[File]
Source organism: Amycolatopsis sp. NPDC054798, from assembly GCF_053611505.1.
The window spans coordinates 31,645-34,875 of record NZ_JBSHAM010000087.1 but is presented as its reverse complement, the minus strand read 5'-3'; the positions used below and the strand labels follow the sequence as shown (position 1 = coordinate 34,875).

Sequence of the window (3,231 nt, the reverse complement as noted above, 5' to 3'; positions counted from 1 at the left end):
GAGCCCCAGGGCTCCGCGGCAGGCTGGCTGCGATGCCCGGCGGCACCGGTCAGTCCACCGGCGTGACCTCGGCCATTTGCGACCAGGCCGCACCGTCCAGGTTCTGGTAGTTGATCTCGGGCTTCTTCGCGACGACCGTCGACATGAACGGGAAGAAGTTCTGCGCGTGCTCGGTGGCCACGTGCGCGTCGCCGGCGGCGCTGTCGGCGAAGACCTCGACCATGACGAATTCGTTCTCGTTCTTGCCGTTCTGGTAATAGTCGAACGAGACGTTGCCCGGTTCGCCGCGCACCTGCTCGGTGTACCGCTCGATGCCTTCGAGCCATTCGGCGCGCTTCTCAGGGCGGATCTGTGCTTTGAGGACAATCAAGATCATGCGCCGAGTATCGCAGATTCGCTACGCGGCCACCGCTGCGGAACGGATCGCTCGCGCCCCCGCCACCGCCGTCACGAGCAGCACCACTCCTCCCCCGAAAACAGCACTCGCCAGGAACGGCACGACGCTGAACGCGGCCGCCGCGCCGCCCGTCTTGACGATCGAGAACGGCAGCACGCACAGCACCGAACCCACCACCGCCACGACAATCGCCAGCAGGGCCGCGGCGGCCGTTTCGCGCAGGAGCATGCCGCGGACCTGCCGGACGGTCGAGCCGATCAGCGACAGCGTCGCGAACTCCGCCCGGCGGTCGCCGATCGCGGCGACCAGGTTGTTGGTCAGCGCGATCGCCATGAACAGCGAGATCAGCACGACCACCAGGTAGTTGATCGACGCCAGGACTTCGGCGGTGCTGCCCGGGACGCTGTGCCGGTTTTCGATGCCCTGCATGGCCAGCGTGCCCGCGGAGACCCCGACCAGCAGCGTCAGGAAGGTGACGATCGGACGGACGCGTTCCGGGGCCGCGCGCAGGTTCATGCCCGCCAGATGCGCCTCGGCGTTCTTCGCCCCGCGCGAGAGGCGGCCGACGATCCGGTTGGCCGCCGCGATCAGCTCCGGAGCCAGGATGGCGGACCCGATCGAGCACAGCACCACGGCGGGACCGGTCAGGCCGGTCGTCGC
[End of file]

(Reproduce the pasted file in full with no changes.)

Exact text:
Source organism: Amycolatopsis sp. NPDC054798, from assembly GCF_053611505.1.
The window spans coordinates 31,645-34,875 of record NZ_JBSHAM010000087.1 but is presented as its reverse complement, the minus strand read 5'-3'; the positions used below and the strand labels follow the sequence as shown (position 1 = coordinate 34,875).

Sequence of the window (3,231 nt, the reverse complement as noted above, 5' to 3'; positions counted from 1 at the left end):
GAGCCCCAGGGCTCCGCGGCAGGCTGGCTGCGATGCCCGGCGGCACCGGTCAGTCCACCGGCGTGACCTCGGCCATTTGCGACCAGGCCGCACCGTCCAGGTTCTGGTAGTTGATCTCGGGCTTCTTCGCGACGACCGTCGACATGAACGGGAAGAAGTTCTGCGCGTGCTCGGTGGCCACGTGCGCGTCGCCGGCGGCGCTGTCGGCGAAGACCTCGACCATGACGAATTCGTTCTCGTTCTTGCCGTTCTGGTAATAGTCGAACGAGACGTTGCCCGGTTCGCCGCGCACCTGCTCGGTGTACCGCTCGATGCCTTCGAGCCATTCGGCGCGCTTCTCAGGGCGGATCTGTGCTTTGAGGACAATCAAGATCATGCGCCGAGTATCGCAGATTCGCTACGCGGCCACCGCTGCGGAACGGATCGCTCGCGCCCCCGCCACCGCCGTCACGAGCAGCACCACTCCTCCCCCGAAAACAGCACTCGCCAGGAACGGCACGACGCTGAACGCGGCCGCCGCGCCGCCCGTCTTGACGATCGAGAACGGCAGCACGCACAGCACCGAACCCACCACCGCCACGACAATCGCCAGCAGGGCCGCGGCGGCCGTTTCGCGCAGGAGCATGCCGCGGACCTGCCGGACGGTCGAGCCGATCAGCGACAGCGTCGCGAACTCCGCCCGGCGGTCGCCGATCGCGGCGACCAGGTTGTTGGTCAGCGCGATCGCCATGAACAGCGAGATCAGCACGACCACCAGGTAGTTGATCGACGCCAGGACTTCGGCGGTGCTGCCCGGGACGCTGTGCCGGTTTTCGATGCCCTGCATGGCCAGCGTGCCCGCGGAGACCCCGACCAGCAGCGTCAGGAAGGTGACGATCGGACGGACGCGTTCCGGGGCCGCGCGCAGGTTCATGCCCGCCAGATGCGCCTCGGCGTTCTTCGCCCCGCGCGAGAGGCGGCCGACGATCCGGTTGGCCGCCGCGATCAGCTCCGGAGCCAGGATGGCGGACCCGATCGAGCACAGCACCACGGCGGGACCGGTCAGGCCGGTCGTCGC